TV Globo updates on ‘4K over IP’ truck progress ahead of Rio Olympics

The new TV Globo '4K over IP' truck is due to be ready in time for the Rio Olympics.

The new TV Globo ‘4K over IP’ truck is due to be ready in time for the Rio Olympics.

At IBC 2015 Brazilian broadcaster TV Globo announced it would outfit the first 4K over IP mobile facility. Timed to be ready for the Rio Olympics, the truck is still on track and will be equipped with a Sony F65 and HDC-4300s. José Manuel Fernandez Mariño, director at TV Globo, says the investment is intended to futureproof the fleet “with the latest and best 4K technology and IP inter-connectivity”. In recent days, he has provided SVG Europe with a comprehensive update on the progress of the truck build.

TV Globo has previously said it would likely capture the Olympics in 4K for its unilateral coverage but transmit in HD. “At the moment, we’re working with three trucks – UM1, UM3, and UM7,” explains Mariño. “We’ve decided to replace the UM7 model with the 4K truck, which will be used primarily for the production of live sporting events. This includes football, volleyball and athletics, but will also be capable of handling other types of production, such as game shows and music concerts. The truck will enable us to produce 4K content which we can then distribute to viewers through various channels, including free TV (down-converted to HD), connected TVs (in both HD and 4K) and pay TV (also in HD and 4K).”

TV Globo’s existing fleet is equipped with dual production galleries, which work well on shows such as Carnival, where one gallery is deployed to cover the parade and the second to produce news content of the event. The trucks were also used to produce the multilateral feed for the preliminary and final draws of the 2014 World Cup.

Design specifics

The new 4K vehicle truck is a single expansion model capable of handling up to 20 cameras. Coachwork was built by Gerling Associates at Sunbury, Ohio, and is now in Rio de Janeiro, where it is undergoing systems integration. This is being carried out in TV Globo’s own systems integration shop in the Barra da Tijuca unit, inside Globo’s Projac Production Complex. The next step is to integrate the truck, and that will take place in April or May.

For the main stand camera TV Globo’s team selected the Sony F65 with a Canon Cine-Servo 17-120 lens. For close-up shots, it chose a Sony HDC-4300 camera with a Fujifilm UA80x9BE lens. The two off-side cameras and beauty-shot camera will be catered for with HDC-4300s and Fujifilm UA22x8BE lenses. For the cranes behind both goals, the facility will be outfitted with an HDC-4300 sporting 4K wide angle lenses and, finally, for slo-motion it will use an iMovix X10UHD with a Canon CN20x50 lens for hyper slow footage.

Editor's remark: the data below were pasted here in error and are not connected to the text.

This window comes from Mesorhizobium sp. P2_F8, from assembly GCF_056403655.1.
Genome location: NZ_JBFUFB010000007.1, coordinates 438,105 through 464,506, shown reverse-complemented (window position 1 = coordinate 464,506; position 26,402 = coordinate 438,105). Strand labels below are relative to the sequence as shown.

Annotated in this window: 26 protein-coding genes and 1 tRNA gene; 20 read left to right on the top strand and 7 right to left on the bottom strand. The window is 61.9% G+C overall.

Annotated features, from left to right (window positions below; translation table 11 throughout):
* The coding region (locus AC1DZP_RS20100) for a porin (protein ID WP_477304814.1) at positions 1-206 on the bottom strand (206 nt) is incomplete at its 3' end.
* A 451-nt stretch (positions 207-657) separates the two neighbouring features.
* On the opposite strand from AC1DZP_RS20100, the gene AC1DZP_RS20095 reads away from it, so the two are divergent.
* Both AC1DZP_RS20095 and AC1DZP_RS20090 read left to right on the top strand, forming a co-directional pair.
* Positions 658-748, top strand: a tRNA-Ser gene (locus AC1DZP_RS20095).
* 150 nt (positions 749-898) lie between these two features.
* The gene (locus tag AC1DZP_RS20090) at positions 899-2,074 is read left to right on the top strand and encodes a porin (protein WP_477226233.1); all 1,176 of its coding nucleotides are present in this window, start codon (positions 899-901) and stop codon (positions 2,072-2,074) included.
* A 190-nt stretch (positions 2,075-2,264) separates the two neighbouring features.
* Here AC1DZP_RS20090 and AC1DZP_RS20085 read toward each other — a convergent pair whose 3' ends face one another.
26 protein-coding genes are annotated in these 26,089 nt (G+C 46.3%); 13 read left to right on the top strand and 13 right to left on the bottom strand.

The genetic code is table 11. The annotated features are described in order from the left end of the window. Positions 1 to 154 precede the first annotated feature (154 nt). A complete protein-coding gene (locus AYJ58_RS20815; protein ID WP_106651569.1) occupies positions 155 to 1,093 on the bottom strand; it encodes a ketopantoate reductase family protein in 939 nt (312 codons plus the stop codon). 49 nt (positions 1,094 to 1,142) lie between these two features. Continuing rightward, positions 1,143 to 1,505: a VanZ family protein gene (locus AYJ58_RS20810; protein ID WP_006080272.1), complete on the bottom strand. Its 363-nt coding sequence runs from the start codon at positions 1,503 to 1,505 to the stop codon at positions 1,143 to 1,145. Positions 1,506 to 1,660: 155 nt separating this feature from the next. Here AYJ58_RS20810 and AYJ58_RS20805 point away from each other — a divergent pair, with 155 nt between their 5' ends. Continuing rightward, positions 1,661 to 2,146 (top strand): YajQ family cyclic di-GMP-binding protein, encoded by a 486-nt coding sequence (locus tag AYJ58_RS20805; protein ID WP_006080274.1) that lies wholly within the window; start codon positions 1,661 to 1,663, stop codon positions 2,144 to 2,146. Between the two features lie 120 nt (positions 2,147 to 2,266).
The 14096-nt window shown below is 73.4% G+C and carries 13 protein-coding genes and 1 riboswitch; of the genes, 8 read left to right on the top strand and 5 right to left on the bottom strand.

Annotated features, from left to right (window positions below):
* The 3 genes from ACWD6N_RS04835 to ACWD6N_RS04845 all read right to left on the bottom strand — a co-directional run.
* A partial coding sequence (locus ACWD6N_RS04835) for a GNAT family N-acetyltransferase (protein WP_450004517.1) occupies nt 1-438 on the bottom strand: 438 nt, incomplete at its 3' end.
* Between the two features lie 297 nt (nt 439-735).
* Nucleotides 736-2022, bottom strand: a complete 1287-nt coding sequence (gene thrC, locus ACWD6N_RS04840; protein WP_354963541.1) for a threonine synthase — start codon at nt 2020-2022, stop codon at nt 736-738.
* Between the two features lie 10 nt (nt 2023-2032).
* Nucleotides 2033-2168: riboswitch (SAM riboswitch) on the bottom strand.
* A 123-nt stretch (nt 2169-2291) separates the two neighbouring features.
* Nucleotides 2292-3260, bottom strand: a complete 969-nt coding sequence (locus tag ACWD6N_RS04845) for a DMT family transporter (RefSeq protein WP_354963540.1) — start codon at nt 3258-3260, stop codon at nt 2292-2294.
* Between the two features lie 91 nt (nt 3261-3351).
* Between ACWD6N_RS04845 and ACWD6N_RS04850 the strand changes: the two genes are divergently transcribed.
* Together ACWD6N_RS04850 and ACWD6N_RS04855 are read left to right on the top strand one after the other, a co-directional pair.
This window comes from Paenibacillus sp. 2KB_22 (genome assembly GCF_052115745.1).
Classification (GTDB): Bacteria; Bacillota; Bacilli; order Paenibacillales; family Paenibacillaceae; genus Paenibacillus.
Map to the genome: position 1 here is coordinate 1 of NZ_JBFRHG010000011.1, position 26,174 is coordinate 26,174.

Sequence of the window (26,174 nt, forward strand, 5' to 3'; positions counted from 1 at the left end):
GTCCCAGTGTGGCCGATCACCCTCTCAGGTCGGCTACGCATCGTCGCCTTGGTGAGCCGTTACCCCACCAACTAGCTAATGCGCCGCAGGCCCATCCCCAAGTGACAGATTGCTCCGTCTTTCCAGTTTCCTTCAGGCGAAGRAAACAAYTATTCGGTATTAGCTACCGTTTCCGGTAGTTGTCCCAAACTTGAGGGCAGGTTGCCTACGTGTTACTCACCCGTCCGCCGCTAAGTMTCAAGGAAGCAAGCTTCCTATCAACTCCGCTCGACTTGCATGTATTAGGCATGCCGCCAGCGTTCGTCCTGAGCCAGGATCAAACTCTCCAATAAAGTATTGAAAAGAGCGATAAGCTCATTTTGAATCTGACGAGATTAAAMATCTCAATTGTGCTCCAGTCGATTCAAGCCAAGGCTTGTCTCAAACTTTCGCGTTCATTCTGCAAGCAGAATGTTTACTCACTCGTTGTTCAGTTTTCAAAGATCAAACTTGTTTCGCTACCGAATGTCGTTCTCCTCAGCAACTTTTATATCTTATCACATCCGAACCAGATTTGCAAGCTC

“The camera’s 4K signal feeds the IP RSW, which in turn feeds the two production switchers,” explains Mariño. “This then outputs the PGM A/B signals. When we’re using 4K we only utilise IP connectivity; however, the truck does have the ability to operate in HD-SDI if required.”

All sources which connect to the IP router also feed a separate HD-SDI router, which in turn feeds the HD-SDI inputs of the production switchers. “We can do everything that we do in 4K in HD and vice-versa – that was one of the main principles for this truck,” he says.

Full kit-list

The complete equipment list of the new truck is as follows: 10 Sony 4K cameras; one iMovix 4K hyper-slow camera; four in-goal cameras (in HD-SDI); two RF cameras (in HD-SDI); seven 4K replay servers comprising EVS XT3 and Sony PWS-4500 units; two Sony MVS-8000X 4K production switchers; one 4K Chyron GC; one Studer Vista 10 audio mixing console; one IP router; one HD-SDI router; and one Clear-Com comms matrix.

As an aside, Sony is believed to be developing its own new high-speed 4K camera with the code name ‘Python’. This is not part of TV Globo’s current arsenal.

When it comes to HDR, Mariño is currently looking into this technology and acknowledges it won’t be deployed by the time the truck is introduced. “We always test equipment before we make an investment,” he says. “We tested the new cameras with the lenses both at the engineering lab and at the venues during sporting matches. We also conducted workshops with the cinematographers and TDs to determine the best possible configuration for each camera position to ensure we can achieve the on-air look desired by Globo.

“We’ve also carried out tests with the IP signal chain, including the sources, IP router and production switcher. When the truck is ready for delivery to sports operations, we’ll conduct a series of real life tests at the arenas, producing games in parallel to our normal HD-SDI trucks.”

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